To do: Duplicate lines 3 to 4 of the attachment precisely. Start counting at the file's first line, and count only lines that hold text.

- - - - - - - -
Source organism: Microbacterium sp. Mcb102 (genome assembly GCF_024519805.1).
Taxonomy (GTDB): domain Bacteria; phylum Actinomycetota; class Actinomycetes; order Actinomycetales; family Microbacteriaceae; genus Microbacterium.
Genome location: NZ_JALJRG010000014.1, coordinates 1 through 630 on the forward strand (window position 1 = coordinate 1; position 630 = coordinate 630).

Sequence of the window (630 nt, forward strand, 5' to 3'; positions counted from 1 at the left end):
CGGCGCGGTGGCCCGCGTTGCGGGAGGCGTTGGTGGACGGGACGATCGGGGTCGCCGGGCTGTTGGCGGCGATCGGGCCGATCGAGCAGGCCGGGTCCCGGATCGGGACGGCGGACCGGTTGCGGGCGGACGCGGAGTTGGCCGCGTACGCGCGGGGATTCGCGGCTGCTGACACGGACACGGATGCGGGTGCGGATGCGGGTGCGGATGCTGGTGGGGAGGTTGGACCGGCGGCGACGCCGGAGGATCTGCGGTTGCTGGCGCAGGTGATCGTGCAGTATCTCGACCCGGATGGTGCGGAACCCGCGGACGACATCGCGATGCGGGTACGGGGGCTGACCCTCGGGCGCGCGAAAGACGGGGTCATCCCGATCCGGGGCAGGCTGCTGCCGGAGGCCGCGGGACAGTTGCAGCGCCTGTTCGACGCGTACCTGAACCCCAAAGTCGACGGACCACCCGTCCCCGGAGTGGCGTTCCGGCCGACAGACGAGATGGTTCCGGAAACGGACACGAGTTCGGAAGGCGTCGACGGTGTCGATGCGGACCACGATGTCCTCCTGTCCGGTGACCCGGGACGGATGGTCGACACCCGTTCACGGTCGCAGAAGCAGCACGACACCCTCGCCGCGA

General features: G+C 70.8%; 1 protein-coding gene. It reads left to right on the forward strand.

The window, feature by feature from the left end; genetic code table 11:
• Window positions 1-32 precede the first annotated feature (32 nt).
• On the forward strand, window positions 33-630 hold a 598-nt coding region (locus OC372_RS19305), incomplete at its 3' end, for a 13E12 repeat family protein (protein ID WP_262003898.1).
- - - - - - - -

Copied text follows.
Genome location: NZ_JALJRG010000014.1, coordinates 1 through 630 on the forward strand (window position 1 = coordinate 1; position 630 = coordinate 630).

Sequence of the window (630 nt, forward strand, 5' to 3'; positions counted from 1 at the left end):